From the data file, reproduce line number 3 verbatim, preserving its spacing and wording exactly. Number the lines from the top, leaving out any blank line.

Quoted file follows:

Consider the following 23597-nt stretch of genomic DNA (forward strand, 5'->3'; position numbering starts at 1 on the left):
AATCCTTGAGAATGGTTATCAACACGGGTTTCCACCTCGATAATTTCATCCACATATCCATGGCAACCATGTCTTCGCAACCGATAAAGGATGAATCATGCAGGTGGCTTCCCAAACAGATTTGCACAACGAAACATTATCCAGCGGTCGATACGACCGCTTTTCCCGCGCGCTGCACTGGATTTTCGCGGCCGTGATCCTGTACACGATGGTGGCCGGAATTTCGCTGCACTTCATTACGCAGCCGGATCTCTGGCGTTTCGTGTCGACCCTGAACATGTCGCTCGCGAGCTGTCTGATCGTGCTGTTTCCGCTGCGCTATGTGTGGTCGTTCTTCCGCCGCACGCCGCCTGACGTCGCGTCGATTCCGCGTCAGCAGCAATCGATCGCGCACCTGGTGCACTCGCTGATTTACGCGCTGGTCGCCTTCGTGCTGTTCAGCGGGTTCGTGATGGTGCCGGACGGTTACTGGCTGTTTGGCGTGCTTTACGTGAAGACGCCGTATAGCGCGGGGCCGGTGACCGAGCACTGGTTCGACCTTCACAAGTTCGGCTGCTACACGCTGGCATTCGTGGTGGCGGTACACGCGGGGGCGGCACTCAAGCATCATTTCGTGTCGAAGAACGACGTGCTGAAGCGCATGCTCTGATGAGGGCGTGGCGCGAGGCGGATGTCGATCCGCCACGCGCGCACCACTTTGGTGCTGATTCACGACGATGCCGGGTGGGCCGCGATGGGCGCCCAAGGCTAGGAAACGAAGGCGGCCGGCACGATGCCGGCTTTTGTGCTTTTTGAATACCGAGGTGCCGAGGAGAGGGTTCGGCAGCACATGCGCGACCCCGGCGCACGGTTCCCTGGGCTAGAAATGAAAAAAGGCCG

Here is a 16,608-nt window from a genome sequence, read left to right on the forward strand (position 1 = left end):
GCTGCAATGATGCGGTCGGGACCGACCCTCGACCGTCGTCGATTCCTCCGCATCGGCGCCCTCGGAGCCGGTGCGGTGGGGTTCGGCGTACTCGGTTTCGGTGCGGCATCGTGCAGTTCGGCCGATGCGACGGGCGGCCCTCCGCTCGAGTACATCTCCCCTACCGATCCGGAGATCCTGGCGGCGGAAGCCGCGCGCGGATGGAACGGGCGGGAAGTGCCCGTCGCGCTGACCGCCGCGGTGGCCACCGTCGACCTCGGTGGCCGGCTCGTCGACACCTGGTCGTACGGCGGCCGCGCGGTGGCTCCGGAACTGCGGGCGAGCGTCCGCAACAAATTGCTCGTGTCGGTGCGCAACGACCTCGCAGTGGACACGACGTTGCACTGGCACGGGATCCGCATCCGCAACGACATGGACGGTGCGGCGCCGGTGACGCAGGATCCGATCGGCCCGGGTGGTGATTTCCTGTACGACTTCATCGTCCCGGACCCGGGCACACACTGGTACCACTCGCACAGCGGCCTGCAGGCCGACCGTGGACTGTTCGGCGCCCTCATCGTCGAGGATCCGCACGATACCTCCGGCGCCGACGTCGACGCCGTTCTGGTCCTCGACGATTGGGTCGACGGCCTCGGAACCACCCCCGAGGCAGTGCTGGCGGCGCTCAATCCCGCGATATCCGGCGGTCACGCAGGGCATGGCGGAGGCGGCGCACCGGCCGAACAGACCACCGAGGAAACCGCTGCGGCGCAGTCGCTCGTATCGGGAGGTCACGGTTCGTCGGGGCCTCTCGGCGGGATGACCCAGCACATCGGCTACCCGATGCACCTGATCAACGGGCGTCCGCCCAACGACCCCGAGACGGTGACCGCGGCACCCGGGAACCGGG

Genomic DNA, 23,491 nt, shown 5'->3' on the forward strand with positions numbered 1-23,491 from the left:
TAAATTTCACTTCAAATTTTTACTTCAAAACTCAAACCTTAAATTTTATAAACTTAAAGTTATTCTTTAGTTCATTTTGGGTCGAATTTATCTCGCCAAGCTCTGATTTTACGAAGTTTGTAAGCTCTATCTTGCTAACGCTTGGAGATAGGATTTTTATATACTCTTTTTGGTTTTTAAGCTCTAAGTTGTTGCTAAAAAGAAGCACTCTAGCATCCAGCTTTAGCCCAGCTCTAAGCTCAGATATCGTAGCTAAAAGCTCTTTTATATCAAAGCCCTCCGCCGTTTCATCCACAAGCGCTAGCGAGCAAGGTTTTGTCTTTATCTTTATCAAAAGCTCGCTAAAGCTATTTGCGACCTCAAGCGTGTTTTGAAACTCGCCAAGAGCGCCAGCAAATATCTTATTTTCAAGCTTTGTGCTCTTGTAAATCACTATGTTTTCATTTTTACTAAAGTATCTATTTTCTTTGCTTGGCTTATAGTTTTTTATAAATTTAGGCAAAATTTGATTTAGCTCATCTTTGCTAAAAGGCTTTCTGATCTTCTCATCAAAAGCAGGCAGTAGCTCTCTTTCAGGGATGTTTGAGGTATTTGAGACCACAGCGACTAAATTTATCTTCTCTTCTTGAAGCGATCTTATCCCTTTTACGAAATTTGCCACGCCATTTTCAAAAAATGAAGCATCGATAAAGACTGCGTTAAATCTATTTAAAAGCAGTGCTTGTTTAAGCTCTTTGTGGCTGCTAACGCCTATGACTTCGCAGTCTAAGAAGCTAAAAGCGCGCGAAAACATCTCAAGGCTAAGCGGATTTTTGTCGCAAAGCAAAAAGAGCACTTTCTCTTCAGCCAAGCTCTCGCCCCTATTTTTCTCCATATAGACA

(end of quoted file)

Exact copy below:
Here is a 16,608-nt window from a genome sequence, read left to right on the forward strand (position 1 = left end):